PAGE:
Brazil detects first case of South African variant as COVID-19 deaths soar

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Passersby outside the Palacio de Bellas Artes in the main square of Mexico City's Zócalo, Mexico, on April 6, 2021 during the COVID-19 health emergency and the orange epidemiological traffic light in the capital. Mexico is the thirteenth most infected country in the world and has the third highest number of deaths due to the pandemic, behind the United States and Brazil, according to Johns Hopkins University. (Photo by Gerardo Vieyra/NurPhoto via Getty Images)
Passersby outside the Palacio de Bellas Artes in the main square of Mexico City’s Zócalo, Mexico, on April 6, 2021 during the COVID-19 health emergency and the orange epidemiological traffic light in the capital. (Photo by Gerardo Vieyra/NurPhoto via Getty Images)

Brazil has recorded its first confirmed case of the highly contagious coronavirus variant discovered in South Africa, a fresh danger sign for a country already ravaged by the world’s highest daily death toll fueled by a widespread local variant.

Last week, scientists at the Butantan biomedical institute said the case, identified in a woman in Sao Paulo state, might be a new local variant. Further analysis confirmed it as the first known local case of the variant widely circulating in South Africa and elsewhere.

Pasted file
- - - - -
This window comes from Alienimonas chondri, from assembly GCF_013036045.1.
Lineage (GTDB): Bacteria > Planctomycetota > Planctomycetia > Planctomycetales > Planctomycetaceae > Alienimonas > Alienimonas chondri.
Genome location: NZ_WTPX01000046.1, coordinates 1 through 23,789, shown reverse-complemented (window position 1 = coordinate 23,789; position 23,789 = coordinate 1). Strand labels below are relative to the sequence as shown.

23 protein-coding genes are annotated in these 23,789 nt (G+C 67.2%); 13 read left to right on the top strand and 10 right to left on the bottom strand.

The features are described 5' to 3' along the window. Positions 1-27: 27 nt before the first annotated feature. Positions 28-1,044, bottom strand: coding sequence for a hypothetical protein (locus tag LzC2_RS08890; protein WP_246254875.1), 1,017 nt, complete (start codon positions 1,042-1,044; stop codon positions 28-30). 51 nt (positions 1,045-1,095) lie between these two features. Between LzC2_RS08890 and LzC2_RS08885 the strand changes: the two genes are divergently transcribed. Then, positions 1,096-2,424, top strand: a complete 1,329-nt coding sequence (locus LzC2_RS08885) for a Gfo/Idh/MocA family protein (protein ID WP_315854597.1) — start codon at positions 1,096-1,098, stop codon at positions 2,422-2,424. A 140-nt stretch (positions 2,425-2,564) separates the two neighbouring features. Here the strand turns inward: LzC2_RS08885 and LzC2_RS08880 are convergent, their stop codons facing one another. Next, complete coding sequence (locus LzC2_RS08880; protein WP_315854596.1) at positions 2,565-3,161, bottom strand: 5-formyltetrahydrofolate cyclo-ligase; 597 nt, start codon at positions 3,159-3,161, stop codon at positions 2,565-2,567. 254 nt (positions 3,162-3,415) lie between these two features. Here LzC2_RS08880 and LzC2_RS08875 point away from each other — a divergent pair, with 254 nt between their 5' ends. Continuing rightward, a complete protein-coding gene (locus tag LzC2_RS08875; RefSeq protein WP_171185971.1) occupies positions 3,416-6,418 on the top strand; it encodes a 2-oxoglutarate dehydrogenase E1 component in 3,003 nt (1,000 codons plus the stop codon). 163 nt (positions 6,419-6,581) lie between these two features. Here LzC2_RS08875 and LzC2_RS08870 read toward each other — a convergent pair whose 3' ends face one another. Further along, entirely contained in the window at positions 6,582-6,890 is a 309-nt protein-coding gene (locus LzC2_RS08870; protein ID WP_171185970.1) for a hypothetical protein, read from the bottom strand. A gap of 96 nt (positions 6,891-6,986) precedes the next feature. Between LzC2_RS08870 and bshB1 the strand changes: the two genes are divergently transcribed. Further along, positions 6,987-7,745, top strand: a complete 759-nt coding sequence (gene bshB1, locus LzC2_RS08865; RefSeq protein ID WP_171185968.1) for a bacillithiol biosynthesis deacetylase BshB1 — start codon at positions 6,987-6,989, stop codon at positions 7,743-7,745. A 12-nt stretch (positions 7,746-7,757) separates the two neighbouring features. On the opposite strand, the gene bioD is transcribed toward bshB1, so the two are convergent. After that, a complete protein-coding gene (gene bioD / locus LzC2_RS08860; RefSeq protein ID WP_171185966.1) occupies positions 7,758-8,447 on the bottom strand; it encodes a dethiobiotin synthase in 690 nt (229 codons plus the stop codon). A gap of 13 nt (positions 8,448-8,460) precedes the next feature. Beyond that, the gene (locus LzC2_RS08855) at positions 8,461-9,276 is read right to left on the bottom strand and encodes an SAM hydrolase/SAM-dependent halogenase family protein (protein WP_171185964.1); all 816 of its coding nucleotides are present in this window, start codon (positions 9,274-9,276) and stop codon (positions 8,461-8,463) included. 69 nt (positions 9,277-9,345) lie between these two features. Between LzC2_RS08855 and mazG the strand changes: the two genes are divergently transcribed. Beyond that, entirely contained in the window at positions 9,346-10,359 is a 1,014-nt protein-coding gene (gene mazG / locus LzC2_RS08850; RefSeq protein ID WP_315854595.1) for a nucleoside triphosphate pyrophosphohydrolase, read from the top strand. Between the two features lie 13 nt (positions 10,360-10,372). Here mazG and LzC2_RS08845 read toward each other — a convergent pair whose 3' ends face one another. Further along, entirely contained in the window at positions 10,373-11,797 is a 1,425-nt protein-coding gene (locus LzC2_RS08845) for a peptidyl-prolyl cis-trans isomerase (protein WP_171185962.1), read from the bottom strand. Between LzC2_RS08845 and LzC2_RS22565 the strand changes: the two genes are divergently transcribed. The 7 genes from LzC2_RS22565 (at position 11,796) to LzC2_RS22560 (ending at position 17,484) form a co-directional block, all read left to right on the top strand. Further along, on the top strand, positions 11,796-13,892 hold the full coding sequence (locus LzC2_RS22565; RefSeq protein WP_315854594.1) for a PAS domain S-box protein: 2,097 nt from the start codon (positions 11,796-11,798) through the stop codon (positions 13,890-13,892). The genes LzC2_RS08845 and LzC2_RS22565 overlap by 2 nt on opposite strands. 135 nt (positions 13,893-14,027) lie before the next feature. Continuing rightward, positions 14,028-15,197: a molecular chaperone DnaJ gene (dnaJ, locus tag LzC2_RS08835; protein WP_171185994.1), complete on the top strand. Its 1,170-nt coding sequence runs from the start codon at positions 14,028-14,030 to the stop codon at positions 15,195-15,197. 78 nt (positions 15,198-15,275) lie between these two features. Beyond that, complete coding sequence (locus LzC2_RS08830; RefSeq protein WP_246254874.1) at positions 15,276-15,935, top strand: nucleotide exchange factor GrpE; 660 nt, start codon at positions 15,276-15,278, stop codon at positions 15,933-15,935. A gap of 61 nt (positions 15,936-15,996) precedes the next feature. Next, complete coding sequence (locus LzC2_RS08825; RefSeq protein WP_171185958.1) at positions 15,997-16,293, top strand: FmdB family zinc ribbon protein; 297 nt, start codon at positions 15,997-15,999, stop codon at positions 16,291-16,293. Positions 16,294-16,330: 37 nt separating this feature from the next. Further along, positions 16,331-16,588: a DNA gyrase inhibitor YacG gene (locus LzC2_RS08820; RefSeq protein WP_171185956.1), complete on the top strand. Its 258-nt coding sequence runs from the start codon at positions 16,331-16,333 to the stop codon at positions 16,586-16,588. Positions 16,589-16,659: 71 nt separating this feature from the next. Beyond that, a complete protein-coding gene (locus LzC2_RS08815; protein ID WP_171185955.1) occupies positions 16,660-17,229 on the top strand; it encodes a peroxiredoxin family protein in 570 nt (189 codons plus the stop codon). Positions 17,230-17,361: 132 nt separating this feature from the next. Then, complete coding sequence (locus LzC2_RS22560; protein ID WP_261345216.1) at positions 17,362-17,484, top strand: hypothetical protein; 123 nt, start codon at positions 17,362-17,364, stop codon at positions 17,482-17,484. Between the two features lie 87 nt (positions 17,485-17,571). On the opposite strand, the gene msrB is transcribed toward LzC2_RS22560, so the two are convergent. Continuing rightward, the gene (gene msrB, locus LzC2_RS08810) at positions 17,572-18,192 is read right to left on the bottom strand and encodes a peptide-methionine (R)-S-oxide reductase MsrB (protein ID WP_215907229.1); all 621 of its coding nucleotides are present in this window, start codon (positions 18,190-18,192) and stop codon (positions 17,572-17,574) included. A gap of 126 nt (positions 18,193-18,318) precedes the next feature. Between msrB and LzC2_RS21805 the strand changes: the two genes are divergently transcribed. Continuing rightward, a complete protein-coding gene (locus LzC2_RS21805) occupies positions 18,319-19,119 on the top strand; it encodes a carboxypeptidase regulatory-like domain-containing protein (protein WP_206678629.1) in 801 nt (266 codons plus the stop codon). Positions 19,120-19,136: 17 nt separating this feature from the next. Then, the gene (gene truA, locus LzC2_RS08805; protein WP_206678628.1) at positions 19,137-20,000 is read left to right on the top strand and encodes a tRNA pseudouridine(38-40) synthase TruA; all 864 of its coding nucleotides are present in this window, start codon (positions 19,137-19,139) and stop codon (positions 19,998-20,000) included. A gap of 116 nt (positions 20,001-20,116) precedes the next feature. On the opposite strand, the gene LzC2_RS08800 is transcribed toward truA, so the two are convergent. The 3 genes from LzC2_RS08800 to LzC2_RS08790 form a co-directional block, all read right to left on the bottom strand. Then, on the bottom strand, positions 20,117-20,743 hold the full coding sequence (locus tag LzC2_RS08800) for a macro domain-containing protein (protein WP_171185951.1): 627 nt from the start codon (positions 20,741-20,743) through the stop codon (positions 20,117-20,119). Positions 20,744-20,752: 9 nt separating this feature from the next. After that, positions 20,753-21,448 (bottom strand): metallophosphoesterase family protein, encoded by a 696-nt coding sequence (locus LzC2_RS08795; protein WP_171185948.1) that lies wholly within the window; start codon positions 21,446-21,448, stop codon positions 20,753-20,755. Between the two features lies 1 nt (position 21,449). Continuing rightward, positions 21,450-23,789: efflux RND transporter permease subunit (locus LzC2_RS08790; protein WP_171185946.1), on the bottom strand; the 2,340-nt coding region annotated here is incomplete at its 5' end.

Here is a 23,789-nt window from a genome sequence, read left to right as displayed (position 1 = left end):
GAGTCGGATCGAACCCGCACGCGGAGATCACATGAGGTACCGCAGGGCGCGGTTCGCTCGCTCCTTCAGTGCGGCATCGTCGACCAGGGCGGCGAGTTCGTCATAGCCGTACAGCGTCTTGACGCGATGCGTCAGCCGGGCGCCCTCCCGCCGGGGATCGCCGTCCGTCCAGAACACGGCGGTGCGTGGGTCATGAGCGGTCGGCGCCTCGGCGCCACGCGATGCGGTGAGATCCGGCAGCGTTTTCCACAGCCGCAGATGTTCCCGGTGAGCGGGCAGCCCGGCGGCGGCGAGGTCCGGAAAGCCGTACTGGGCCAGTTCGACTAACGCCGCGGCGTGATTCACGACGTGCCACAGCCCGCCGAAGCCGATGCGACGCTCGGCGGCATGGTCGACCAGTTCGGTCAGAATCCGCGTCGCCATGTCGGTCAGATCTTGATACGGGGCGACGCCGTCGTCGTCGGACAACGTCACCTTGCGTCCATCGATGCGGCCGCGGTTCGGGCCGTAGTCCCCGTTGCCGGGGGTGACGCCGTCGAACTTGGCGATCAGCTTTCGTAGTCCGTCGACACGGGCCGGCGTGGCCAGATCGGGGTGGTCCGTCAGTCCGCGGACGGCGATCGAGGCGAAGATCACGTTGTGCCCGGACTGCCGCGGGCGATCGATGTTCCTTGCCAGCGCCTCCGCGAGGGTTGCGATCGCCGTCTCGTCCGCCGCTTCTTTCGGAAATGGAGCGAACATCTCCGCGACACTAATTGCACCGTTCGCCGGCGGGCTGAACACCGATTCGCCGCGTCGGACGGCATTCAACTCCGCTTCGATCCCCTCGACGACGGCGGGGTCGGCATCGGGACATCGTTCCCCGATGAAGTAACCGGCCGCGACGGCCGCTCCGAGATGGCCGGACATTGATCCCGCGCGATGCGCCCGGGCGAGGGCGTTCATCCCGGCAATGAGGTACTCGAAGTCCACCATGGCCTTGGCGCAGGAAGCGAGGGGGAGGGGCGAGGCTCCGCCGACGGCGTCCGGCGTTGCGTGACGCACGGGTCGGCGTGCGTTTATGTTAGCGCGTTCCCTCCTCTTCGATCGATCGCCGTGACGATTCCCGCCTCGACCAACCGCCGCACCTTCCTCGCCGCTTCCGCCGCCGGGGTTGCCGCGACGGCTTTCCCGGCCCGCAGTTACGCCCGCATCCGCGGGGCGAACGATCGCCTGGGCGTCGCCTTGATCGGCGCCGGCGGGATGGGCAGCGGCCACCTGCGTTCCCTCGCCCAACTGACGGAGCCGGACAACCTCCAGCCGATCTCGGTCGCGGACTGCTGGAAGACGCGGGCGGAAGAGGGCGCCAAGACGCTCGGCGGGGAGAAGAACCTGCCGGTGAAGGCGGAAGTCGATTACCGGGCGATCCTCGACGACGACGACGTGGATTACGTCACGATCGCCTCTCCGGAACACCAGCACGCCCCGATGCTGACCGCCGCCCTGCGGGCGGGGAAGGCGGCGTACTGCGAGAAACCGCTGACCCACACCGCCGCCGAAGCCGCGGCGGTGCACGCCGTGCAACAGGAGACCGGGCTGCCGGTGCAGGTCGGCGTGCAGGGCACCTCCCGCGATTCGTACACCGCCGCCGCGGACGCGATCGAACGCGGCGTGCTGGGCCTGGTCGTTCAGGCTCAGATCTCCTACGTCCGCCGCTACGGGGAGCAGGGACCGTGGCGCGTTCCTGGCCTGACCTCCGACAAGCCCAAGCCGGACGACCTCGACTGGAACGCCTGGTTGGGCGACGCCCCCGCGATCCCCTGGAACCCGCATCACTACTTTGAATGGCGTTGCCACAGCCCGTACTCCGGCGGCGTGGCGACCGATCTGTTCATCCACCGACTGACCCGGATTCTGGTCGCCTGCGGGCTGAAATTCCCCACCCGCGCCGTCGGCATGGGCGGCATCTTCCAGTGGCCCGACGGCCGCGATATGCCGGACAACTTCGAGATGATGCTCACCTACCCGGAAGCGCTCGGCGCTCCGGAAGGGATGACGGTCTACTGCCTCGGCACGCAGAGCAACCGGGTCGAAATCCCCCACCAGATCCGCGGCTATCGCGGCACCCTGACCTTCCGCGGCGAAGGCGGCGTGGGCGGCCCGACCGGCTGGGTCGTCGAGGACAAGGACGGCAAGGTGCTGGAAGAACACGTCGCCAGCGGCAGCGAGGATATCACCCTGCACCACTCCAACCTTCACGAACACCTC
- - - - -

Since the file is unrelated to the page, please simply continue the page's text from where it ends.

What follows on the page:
Scientists fear a showdown between the South African variant and the already rampant Brazilian variant, known as P.1, both of which are more contagious and possibly more deadly than the original version of the coronavirus and have led to accelerated COVID-19 surges.

“It could be a huge duel,” said Maria Carolina Sabbaga, one of Butantan’s coordinators for studying new variants. “I think P.1 has already taken over. I’m not sure if the South African will overtake P.1, let’s see.”

The South African variant in studies appears to lessen protection from current vaccines.

Brazil is in the midst of a brutal COVID-19 wave, setting records for deaths on a weekly basis. On Tuesday, the Health Ministry reported a single-day record of 4,195 deaths.

The outbreak in South America’s largest country may overtake the United States to become the world’s deadliest, some medical experts predict.

José Patané, a Butantan researcher, said the South African variant most likely arrived in Brazil after traveling through Europe toward the end of 2020.

The first local diagnosis, a woman in her 30s in the city of Sorocaba, had not traveled abroad or come into contact with someone who did, indicating local community transmission, researchers said.

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